In an effort to help its cable operators make the leap to IPTV, TiVo has introduced a next-gen, app-based platform that will enable TiVo to deliver its interface and overall user experience on a variety of retail streaming devices as well a client that will run on an MSO-managed device that runs Android TV.
The new, underlying cloud-powered platform, to be demoed at next week’s CES in Las Vegas, is designed to allow TiVo’s cable operator partners to begin their pivot away from QAM-based digital video distribution systems and spark the transition to an IP-based video architecture, with options for VoD, DVR services as well as linear TV.
That migration can be deployed in several different forms, including hybrid QAM/IP approaches as well as IP-only scenarios for all video customers or those tailored to specific market segments, such as broadband-only customers or for services that are delivered on college campuses within the MSO’s traditional service footprint.
TiVo’s next-gen work centres on the backend control plane of the video service and factors in the company’s new UI, search across linear, OTT, VoD and DVR-recorded content, along with upgraded components such as voice search and navigation and a personalised recommendation engine.
For MVPD partners, TiVo will also integrate encoders and other video infrastructure components from third-party suppliers, explained Jim Denney, TiVo’s vice president of product and strategy.
An example of some of that early work is already taking place in Spain with Vodafone, which has combined TiVo’s new platform with network DVR technology from Ericsson, and was the first service provider to deploy TiVo’s new user experience.
In addition to that backend work, TiVo work in the next-gen arena will also focus on streaming clients that will operate as apps on unmanaged retail devices such as the Apple TV box and Amazon Fire TV and Roku players. TiVo is also extending its next-gen platform to web browsers and apps for smartphones and tablets.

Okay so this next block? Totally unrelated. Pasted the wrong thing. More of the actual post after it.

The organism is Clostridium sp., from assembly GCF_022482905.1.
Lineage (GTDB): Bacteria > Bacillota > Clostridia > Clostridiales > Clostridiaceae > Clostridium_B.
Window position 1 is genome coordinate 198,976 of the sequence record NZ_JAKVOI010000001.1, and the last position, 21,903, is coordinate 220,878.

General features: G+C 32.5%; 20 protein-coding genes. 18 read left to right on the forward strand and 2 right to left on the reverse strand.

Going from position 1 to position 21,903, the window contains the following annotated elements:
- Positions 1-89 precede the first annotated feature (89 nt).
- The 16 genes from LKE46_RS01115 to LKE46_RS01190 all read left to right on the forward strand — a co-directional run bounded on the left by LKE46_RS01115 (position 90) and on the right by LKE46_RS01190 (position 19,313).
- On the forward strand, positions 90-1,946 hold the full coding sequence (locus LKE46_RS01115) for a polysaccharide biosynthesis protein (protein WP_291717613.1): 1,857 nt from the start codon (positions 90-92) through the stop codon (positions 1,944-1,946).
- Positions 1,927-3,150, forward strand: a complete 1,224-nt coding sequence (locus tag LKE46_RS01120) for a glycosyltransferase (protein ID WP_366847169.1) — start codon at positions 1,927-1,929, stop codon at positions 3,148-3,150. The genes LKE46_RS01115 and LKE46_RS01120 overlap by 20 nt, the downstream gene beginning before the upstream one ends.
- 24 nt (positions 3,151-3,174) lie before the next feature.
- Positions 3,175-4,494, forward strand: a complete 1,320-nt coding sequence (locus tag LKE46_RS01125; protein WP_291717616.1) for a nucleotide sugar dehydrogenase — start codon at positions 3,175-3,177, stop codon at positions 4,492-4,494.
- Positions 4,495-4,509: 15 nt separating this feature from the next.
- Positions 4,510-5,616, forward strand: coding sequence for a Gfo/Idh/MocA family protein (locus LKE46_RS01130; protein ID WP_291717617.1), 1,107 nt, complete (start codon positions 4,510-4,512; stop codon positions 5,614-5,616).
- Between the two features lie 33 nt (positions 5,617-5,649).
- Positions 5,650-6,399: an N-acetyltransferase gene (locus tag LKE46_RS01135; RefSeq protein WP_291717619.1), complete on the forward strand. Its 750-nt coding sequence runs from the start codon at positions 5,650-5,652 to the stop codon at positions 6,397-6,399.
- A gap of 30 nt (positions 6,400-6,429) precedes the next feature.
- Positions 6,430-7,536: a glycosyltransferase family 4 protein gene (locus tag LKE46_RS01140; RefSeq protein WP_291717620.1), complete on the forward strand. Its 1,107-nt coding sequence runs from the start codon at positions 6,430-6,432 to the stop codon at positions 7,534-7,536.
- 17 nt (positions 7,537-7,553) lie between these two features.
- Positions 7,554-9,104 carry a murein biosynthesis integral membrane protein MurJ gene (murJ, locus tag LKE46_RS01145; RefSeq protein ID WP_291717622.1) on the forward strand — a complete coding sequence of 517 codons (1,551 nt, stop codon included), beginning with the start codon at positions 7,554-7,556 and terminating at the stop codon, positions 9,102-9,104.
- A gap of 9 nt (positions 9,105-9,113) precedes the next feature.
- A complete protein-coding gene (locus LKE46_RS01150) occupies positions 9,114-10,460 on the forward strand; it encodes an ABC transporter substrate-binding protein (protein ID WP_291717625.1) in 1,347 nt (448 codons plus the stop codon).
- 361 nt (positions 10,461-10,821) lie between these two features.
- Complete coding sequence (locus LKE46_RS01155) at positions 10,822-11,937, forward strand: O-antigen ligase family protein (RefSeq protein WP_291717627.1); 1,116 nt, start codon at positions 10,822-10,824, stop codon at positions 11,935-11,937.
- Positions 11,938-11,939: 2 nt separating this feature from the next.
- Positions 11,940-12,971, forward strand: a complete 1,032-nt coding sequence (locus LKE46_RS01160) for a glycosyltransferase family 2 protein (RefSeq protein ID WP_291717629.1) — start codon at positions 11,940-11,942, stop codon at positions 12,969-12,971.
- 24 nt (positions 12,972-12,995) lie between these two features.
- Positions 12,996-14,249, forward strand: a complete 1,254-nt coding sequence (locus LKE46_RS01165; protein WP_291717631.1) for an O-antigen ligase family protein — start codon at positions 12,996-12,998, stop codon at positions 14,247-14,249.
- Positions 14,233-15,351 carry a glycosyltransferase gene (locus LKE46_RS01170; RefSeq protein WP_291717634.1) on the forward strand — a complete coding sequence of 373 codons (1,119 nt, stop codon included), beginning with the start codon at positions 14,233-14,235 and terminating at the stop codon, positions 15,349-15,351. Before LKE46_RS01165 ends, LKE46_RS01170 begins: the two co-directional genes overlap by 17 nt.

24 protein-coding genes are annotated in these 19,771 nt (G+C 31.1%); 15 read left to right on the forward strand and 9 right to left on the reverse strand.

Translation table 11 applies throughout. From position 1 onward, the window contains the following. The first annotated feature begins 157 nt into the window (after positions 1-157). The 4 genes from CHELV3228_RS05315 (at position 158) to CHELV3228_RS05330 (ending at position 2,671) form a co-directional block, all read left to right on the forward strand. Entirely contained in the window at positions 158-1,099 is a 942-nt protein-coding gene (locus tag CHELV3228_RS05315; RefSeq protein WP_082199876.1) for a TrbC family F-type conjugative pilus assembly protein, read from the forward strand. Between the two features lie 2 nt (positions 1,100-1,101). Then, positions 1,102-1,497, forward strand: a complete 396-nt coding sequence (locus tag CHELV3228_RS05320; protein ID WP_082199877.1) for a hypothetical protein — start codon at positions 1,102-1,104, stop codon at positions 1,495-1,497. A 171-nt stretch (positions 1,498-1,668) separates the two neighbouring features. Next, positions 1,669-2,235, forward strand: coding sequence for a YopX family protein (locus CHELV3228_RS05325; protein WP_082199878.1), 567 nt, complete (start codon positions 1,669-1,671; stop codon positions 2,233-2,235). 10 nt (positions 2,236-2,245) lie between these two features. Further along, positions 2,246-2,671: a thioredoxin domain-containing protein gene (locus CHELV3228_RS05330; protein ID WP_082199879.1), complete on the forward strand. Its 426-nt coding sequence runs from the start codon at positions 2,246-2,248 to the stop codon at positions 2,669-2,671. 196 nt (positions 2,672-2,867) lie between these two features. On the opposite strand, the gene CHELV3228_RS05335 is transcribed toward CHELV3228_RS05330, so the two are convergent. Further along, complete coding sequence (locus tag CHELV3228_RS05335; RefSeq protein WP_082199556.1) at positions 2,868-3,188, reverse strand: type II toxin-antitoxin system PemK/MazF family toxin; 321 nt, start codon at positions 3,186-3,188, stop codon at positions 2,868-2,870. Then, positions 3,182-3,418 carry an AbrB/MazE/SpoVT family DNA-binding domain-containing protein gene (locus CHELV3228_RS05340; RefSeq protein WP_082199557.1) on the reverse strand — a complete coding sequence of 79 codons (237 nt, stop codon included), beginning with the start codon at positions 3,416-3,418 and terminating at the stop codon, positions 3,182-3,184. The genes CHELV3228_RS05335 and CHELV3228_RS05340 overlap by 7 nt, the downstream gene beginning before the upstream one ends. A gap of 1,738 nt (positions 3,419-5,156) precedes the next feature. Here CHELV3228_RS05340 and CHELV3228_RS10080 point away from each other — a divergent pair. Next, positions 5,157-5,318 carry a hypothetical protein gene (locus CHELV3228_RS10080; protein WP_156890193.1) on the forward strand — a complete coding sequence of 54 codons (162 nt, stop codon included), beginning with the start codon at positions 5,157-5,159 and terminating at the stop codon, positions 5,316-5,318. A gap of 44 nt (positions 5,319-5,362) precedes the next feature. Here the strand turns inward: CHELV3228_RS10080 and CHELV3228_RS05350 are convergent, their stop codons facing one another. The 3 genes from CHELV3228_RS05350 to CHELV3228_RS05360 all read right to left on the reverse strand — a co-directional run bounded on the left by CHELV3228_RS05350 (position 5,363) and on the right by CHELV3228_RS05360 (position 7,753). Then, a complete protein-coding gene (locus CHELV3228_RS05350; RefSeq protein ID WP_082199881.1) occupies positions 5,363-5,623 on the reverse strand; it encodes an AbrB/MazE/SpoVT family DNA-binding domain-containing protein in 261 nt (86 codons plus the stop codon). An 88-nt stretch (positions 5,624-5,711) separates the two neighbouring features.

TiVo, Denney said, is also developing a client to run on MSO-managed Android TV devices that will auto-boot to the cable operator’s experience when the box is turned on and extend more control to the operator, for those that want that option. This option will also enable cable operators to deliver their pay TV service on a platform that also supports the multitude of OTT apps that are offered on the Google Play store.
In both of those app-based scenarios, TiVo’s new fourth-gen UX (formerly code-named “Hydra”) essentially will be bridged to those retail and MSO-managed devices and support the same “design sensibility” that is delivered by TiVo on its more traditional Linux-based boxes, Denney said, noting that the approach allows TiVo to scale across different clients using a similar baseline code.
This isn’t the first time TiVo has tried to extend a bridge to third-party retail platforms. In 2015, TiVo introduced an app (in beta form) for the Fire TV that enabled users to watch shows and movies recorded to the DVR on the Amazon-made OTT device. TiVo retired that original Fire TV client app a few weeks ago, presumably to make way for the new app strategy being announced today.
TiVo’s fresh apps-based video approach for cable partners may ring familiar, as it shares some important similarities with new products for tier 2/3 MSOs that have been recently introduced by MobiTV and Evolution Digital.
TiVo has yet to announce if any of its current crop of MSO partners have committed to the next-gen platform.